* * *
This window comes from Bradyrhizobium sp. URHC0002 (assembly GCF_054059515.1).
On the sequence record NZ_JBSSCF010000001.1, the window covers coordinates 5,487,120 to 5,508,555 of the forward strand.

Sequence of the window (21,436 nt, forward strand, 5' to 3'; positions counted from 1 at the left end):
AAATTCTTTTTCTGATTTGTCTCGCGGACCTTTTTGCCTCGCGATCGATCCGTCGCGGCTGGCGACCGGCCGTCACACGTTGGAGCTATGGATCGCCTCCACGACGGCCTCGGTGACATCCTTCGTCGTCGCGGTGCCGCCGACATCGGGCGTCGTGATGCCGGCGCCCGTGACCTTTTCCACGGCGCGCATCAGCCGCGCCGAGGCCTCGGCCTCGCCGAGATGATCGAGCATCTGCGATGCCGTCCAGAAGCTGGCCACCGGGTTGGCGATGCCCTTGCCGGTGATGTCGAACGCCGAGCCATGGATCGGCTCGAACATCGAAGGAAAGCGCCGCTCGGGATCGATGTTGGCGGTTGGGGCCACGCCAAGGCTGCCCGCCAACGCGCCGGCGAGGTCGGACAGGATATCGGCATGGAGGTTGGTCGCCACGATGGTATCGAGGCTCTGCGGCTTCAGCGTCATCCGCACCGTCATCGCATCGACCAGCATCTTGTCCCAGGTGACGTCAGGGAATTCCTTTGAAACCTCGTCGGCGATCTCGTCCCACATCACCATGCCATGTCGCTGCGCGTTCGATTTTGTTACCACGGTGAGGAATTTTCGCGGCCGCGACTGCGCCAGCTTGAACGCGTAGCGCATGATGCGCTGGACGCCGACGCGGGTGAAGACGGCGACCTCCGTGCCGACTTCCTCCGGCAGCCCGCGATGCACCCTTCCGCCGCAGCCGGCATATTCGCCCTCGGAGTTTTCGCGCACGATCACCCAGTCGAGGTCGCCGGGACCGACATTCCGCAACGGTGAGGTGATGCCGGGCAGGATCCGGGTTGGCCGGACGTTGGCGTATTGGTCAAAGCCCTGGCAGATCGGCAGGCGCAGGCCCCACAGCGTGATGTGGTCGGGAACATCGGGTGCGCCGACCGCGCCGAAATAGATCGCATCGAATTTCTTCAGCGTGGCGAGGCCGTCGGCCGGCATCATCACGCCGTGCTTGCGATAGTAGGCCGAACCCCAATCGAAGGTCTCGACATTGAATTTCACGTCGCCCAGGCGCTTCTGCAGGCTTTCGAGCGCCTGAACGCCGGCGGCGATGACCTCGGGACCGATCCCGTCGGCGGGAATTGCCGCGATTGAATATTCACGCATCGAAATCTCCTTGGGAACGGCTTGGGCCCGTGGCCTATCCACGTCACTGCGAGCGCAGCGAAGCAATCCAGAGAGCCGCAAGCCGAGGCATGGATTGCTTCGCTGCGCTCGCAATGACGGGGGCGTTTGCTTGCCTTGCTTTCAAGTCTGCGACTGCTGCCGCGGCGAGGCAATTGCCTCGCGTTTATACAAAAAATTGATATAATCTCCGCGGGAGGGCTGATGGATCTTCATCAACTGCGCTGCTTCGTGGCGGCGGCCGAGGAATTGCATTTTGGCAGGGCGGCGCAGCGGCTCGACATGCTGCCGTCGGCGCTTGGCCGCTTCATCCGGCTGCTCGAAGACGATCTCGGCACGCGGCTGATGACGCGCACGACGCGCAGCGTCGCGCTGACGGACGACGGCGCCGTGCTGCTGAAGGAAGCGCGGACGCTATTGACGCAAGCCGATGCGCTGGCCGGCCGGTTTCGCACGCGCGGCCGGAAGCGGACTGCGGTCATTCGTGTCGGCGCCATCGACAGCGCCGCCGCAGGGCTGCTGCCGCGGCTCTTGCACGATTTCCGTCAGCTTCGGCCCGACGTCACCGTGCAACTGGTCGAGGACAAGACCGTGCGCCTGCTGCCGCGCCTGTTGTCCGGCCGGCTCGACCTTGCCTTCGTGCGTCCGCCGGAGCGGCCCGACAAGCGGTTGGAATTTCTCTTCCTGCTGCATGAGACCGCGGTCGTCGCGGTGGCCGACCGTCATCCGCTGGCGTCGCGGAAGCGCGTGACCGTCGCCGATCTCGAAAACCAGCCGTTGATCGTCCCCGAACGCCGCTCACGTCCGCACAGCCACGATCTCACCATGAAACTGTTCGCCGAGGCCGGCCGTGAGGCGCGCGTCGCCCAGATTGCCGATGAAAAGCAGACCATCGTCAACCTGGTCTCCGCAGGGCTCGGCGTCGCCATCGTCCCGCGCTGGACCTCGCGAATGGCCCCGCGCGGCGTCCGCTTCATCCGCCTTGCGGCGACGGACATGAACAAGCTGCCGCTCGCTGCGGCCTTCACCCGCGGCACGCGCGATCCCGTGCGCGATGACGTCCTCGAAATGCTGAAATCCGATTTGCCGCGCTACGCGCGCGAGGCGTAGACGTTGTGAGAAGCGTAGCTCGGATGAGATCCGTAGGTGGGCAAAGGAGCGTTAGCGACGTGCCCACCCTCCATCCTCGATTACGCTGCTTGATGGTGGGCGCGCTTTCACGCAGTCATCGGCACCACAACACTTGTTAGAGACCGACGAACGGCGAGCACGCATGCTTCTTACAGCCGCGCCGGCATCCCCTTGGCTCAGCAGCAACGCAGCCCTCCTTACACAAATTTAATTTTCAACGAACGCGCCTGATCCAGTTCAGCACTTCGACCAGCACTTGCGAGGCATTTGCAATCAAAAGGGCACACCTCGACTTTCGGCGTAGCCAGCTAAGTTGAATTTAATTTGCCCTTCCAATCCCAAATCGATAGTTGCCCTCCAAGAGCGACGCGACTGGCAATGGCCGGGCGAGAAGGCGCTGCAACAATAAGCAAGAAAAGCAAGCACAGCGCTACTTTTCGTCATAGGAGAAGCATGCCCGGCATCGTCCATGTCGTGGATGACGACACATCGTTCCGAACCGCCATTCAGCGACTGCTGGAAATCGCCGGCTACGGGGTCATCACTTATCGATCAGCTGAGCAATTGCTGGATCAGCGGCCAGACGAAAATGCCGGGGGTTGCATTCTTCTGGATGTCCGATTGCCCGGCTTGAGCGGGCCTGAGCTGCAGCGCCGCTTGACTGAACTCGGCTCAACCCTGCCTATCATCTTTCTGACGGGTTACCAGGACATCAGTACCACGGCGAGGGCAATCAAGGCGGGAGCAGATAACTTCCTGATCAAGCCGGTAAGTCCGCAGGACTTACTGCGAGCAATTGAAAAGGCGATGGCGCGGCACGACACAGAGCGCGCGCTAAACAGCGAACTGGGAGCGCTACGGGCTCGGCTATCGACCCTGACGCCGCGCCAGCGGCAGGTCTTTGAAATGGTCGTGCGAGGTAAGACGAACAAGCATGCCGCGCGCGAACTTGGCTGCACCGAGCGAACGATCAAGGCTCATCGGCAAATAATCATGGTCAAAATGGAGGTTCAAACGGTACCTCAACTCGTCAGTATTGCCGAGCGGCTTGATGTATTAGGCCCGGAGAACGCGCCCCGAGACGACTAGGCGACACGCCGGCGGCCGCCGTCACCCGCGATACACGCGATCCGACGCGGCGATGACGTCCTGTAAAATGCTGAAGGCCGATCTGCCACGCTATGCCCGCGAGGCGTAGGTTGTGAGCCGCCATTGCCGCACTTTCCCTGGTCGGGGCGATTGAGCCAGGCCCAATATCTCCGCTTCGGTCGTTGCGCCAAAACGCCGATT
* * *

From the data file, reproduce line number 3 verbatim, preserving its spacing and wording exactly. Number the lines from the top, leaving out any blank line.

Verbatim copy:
Sequence of the window (21,436 nt, forward strand, 5' to 3'; positions counted from 1 at the left end):